Brexit might not be the final word for Great Britain's EU membership

Most Brexit supporters are walking around these days with their heads in the clouds, glorying in their unlikely victory. 

But is their spiking the ball in the end zone premature?  Could the decision for Great Britain to leave the EU be reversed?

Politico has six possible scenarios with varying odds of occurring that could lead to an unBrexit.

The first is the possibility that another referendum will be ordered:

petition to re-run the referendum has taken off, with over three million signatures already. More than a few Bremorsers voice regret over their vote for Leave, in the wake of the financial and political chaos unleashed on the U.K.

A referendum is not legally binding. In pure constitutional terms it is merely advisory. You can repeat the exercise as wanted, as long as the irrevocable Article 50 formalizing the U.K.’s divorce from Brussels hasn’t been invoked. Cameron said it would be up to the next prime minister, whoever that may be, to apply for thedecree nisi.

There are recent European precedents for ignoring the will of the voters. The Irish voted down the EU’s Lisbon Treaty in 2008 before sheepishly adopting it less than a year later. The Greeks defied their “Troika” masters by saying oxi to their bailout terms last summer. A few days later they were forced to swallow them.

Another scenario: Might the British government use Brexit as leverage to get a better deal from the EU?

Would Brussels stomach it? Jean-Claude Juncker, president of European Commission and no great fan of the U.K., was quick to slap down any talk of any new negotiations with London the day the result was announced. But Angela Merkel, the dominant force in Europe, may be more open to the idea.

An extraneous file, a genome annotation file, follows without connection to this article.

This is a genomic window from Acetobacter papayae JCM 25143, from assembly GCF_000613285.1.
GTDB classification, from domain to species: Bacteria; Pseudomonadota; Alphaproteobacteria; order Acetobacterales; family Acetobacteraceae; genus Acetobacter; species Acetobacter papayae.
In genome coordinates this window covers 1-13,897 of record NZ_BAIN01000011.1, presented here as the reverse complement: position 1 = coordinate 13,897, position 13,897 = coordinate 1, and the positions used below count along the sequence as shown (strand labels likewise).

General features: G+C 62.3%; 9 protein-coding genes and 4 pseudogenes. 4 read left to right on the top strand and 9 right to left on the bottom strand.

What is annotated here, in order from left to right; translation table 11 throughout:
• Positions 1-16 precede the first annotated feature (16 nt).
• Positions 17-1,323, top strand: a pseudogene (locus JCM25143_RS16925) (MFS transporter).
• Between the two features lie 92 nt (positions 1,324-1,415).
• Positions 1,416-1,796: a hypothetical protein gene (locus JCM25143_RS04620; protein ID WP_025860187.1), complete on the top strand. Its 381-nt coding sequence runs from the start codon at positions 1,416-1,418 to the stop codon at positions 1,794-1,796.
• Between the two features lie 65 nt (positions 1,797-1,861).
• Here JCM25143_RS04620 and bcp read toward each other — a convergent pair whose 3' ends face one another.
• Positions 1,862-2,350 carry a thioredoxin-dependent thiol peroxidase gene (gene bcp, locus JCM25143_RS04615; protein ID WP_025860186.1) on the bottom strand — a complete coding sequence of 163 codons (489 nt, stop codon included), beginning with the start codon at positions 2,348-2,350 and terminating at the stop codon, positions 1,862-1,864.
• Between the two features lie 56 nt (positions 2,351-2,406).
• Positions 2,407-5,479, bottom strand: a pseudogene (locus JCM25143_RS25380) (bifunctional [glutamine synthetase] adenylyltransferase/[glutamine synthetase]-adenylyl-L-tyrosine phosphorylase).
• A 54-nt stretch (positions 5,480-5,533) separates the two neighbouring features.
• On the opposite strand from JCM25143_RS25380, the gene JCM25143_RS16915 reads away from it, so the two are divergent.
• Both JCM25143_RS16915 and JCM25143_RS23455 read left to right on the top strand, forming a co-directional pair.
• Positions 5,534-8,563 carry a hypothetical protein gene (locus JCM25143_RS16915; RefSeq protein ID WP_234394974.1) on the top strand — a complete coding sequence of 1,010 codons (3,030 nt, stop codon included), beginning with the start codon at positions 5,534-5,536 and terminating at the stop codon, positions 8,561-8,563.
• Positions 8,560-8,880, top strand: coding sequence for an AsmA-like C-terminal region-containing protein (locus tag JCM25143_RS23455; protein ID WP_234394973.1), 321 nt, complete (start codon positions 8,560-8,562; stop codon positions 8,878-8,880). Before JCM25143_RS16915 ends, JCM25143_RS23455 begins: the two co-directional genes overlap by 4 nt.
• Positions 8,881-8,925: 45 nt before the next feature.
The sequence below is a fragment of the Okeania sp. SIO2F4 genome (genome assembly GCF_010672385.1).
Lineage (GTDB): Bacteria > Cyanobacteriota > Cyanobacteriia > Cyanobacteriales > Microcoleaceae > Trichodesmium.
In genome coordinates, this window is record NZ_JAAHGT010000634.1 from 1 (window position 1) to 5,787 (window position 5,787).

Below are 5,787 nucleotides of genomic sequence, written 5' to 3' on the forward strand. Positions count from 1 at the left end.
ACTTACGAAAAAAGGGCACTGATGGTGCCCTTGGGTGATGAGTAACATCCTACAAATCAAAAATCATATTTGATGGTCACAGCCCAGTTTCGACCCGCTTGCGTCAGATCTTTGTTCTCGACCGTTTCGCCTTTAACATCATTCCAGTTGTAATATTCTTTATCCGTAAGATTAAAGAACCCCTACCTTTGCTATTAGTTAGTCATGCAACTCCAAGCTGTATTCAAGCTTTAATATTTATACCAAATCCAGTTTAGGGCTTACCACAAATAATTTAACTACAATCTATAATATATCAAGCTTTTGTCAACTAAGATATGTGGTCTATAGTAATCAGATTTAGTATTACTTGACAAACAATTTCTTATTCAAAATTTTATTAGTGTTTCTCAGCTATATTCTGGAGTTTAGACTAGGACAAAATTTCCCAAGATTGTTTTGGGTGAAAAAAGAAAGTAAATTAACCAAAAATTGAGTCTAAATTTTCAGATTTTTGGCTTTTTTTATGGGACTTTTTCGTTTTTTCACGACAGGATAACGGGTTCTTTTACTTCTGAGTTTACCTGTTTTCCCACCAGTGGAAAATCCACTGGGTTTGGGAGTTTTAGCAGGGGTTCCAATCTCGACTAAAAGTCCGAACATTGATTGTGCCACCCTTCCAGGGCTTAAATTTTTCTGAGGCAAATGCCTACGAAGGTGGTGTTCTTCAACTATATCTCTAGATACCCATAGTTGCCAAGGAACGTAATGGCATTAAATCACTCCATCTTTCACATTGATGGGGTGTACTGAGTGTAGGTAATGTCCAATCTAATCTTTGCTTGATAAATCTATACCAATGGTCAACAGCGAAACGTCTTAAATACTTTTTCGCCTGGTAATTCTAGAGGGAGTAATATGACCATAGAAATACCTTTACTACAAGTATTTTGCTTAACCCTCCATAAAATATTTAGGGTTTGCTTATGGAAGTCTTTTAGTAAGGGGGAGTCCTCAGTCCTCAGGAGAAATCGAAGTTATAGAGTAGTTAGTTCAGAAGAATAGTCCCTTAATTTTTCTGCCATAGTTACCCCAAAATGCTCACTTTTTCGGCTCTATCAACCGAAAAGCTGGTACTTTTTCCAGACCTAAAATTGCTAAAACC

Two other scenarios involve the sovereignty of parliament.  Since the referendum is technically only an advisory, there is some speculation that there would be enough M.P.s from both the Labor and Tory parties to block a deal to implement the exit.  Also, if there's an election, the new parliament, by tradition, is not bound by any actions taken by the old parliament. 

Then there's the "Scottish backdoor":

Scotland’s First Minister Nicola Sturgeon — who has emerged, for the moment, as the British leader in office with the most political legitimacy — suggested there might be ways to carve out a separate deal for Scotland, which voted to stay in by 24 percentage points. She has also said the Scottish parliament could also move to stop Britain’s exit from Europe.

When asked about it Sunday, she said her priority was to protect Scotland’s interests, not necessarily push for independence. Most people in Westminster are unconvinced that she would drop the push for a second referendum in two years to leave the U.K. and if successful, look to join the EU as an independent state.

The “associate” option, which would be decried as a sell out by hardline Brexiters, would see the future prime minister try to keep Britain in the EU single market, accepting large tracts of EU law, but with autonomy over agriculture, fishing and trade deals.

No country has ever invoked Article 50 of the EU charter to trigger negotiations for an exit.  The entire continent is in uncharted waters.  There is already speculation that Chancellor Merkel and President Hollande of France will seek to drag out the negotiations, hoping the Remainers will somehow regain the upper hand.  No scenario above and certainly not this one is likely to take place, however.  This puts Great Britain on schedule for an EU exit in January 2019.